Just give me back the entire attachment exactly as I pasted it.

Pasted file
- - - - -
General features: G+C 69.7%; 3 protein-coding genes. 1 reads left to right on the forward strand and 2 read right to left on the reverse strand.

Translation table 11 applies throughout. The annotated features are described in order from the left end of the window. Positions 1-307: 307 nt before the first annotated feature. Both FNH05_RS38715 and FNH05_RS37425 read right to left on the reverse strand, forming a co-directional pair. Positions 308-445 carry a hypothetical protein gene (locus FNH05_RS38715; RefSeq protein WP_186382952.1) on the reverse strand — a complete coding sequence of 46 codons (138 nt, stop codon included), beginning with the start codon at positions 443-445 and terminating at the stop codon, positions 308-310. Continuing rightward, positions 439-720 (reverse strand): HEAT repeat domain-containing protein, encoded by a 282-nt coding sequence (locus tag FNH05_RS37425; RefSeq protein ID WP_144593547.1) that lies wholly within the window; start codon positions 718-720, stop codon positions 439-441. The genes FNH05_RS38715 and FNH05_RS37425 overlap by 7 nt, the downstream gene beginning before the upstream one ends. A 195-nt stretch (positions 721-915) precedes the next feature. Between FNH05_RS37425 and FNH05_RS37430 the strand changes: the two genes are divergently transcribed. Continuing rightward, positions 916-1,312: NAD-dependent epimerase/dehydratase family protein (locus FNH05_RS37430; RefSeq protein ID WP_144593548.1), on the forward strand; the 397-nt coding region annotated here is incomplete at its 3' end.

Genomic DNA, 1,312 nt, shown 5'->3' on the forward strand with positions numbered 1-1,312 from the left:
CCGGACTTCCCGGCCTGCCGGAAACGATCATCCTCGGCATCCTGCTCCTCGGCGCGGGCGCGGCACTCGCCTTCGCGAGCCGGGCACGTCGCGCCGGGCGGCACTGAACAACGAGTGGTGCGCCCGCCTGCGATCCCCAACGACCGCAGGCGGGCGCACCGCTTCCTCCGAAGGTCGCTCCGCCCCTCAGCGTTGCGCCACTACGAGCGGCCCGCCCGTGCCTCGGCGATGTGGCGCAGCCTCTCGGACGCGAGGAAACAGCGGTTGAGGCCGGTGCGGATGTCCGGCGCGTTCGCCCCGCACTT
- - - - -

General features: G+C 69.7%; 3 protein-coding genes. 1 reads left to right on the forward strand and 2 read right to left on the reverse strand.

Translation table 11 applies throughout. The annotated features are described in order from the left end of the window. Positions 1-307: 307 nt before the first annotated feature. Both FNH05_RS38715 and FNH05_RS37425 read right to left on the reverse strand, forming a co-directional pair. Positions 308-445 carry a hypothetical protein gene (locus FNH05_RS38715; RefSeq protein WP_186382952.1) on the reverse strand — a complete coding sequence of 46 codons (138 nt, stop codon included), beginning with the start codon at positions 443-445 and terminating at the stop codon, positions 308-310. Continuing rightward, positions 439-720 (reverse strand): HEAT repeat domain-containing protein, encoded by a 282-nt coding sequence (locus tag FNH05_RS37425; RefSeq protein ID WP_144593547.1) that lies wholly within the window; start codon positions 718-720, stop codon positions 439-441. The genes FNH05_RS38715 and FNH05_RS37425 overlap by 7 nt, the downstream gene beginning before the upstream one ends. A 195-nt stretch (positions 721-915) precedes the next feature. Between FNH05_RS37425 and FNH05_RS37430 the strand changes: the two genes are divergently transcribed. Continuing rightward, positions 916-1,312: NAD-dependent epimerase/dehydratase family protein (locus FNH05_RS37430; RefSeq protein ID WP_144593548.1), on the forward strand; the 397-nt coding region annotated here is incomplete at its 3' end.

Genomic DNA, 1,312 nt, shown 5'->3' on the forward strand with positions numbered 1-1,312 from the left:
CCGGACTTCCCGGCCTGCCGGAAACGATCATCCTCGGCATCCTGCTCCTCGGCGCGGGCGCGGCACTCGCCTTCGCGAGCCGGGCACGTCGCGCCGGGCGGCACTGAACAACGAGTGGTGCGCCCGCCTGCGATCCCCAACGACCGCAGGCGGGCGCACCGCTTCCTCCGAAGGTCGCTCCGCCCCTCAGCGTTGCGCCACTACGAGCGGCCCGCCCGTGCCTCGGCGATGTGGCGCAGCCTCTCGGACGCGAGGAAACAGCGGTTGAGGCCGGTGCGGATGTCCGGCGCGTTCGCCCCGCACTT